Some basic pharmacology for the college student

I have no idea who reads Chemiotics II, or what their backgrounds are.  I do know that the people who comment are quite sophisticated in molecular biology, protein chemistry etc. etc. For some reason, Chemiotics II recently made the following list:  I don’t want to leave anyone behind, and I certainly didn’t know any of this stuff in college (’56 – ’60), much of it bering unknown, hence the reason for this post. 

Most of the drugs docs use work by binding to proteins (which I assume you know a reasonable amount about) altering their structure and function in some way.  Here are a few examples of interest to premeds (and hopefully the rest of you).

Curare is the generic term for poisons used by tribes of neuropharmacologists in South America on their arrows to kill prey.  D-tubocurarine (D-Tc) is one such curare.  It has a beautiful structure which the budding organic chemists among you should look up.  D-Tc works by binding to the protein receptor for acetyl choline in muscle and preventing its action (which is to conduct sodium ions into the muscle cell so it can contract).  Prey can’t move (or breathe).  D-tc is a classic example of an antagonist drug.  It blocks the normal effect of the normal ligand of the protein.    One true story about curare is just too good to pass up. 

Interns don’t get much sleep.  On my 3 month surgery rotation back in ’67 it was 36 hours on and 12 off, but to get a weekend off, call was bunched so that in one 7 day stretch it was 5 nights on 2 nights off making 24/168 hours off call.  Most nights we got 3 – 4 hours of crummy sleep. My wife, knowing conversation was hopeless, took the kids to her parents that week.   According to legend, Mary Walker was one such intern, who in 1934 fell asleep during a lecture on myasthenia gravis (a disease characterized by muscle weakness, which can affect the ability to breathe, hence the gravis) for which there was no known treatment.  She woke up after the lecture, walked up to the great man and asked how to treat myasthenia.  The great man, irritated, said — “It’s just like curare poisoning”, so she went off to the library, looked up curare poisoning, found the treatment for it (physostigmine), administered it to a myasthenic, and became famous.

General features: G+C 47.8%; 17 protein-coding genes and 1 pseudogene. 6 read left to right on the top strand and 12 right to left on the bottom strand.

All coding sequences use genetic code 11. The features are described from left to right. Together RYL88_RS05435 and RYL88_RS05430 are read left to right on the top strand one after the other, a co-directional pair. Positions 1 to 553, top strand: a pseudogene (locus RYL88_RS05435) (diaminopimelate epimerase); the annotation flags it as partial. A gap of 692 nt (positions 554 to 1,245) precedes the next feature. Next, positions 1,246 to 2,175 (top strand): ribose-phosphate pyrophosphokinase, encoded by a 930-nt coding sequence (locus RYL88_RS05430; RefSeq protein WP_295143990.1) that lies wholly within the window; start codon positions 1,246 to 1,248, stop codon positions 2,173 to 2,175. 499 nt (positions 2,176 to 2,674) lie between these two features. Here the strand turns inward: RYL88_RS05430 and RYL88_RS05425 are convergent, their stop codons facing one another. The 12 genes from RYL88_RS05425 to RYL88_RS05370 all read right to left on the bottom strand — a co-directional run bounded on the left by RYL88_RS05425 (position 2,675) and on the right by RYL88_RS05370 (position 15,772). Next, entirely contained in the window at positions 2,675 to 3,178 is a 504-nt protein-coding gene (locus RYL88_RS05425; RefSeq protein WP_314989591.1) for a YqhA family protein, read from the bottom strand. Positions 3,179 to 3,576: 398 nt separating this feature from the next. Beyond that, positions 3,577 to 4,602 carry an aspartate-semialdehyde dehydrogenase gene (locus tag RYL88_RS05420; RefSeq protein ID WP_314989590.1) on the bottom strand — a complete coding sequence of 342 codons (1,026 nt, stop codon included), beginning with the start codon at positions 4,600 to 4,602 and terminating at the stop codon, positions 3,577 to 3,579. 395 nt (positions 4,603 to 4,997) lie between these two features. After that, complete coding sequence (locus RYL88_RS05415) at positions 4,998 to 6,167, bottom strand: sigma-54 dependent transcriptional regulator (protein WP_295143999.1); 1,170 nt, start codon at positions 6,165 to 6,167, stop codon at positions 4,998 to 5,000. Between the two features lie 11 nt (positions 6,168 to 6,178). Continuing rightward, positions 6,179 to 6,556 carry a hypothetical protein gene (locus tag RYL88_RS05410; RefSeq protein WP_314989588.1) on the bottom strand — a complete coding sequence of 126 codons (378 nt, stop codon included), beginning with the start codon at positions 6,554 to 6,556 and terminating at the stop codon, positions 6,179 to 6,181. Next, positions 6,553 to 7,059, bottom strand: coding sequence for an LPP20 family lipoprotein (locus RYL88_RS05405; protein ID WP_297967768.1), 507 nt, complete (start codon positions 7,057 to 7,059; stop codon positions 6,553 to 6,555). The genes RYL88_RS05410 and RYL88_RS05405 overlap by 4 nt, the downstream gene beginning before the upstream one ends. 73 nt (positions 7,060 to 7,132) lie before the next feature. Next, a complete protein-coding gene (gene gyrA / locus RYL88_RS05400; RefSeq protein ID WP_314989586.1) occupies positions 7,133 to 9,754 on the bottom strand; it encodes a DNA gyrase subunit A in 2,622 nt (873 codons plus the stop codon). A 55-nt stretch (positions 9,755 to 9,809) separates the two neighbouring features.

40 years ago, L-DOPA was released in the USA for the treatment of Parkinsonism (the subject of a future post). At the brain capillary, an enzyme (L-DOPA decarboxylase) removes the carboxyl group, forming dopamine inside the brain, which binds to (at least 5 different) protein receptors for it, causing a variety of effects in the neurons carrying them (which we’re still trying to figure out in detail). Dopamine is a classic example of an agonist, something which binds to a receptor causing an appropriate physiologic effect.  

So drugs antagonizing dopamine should produce a state resembling Parkinson’s disease. They do. Such drugs should never be used, right?  Wrong !  The first drugs useful against schizophrenia and other psychoses (the phenothiazines, haloperidol) did exactly that. We’re still trying to figure out how they work (and better ways to treat these diseases).

Not all drugs are agonists or antagonists.  The benzodiazepines (xanax, librium, valium, etc. etc.) and the barbiturates bind to a protein receptor for gamma amino butyric acid (the GABA[A] receptor).  Unlike D-Tc which binds to the place acetyl choline wants to bind on its receptor and is thus a competitive antagonist, these drugs bind to a second site on the GABA[A] receptor, causing a conformational change, which makes the receptor more responsive to its natural ligand (gamma amino butyric acid).   This conformational change is called an allosteric effect and the place on the protein where these drugs bind is called an allosteric site.  Allosteric effects can be either positive, as in the example above, or negative.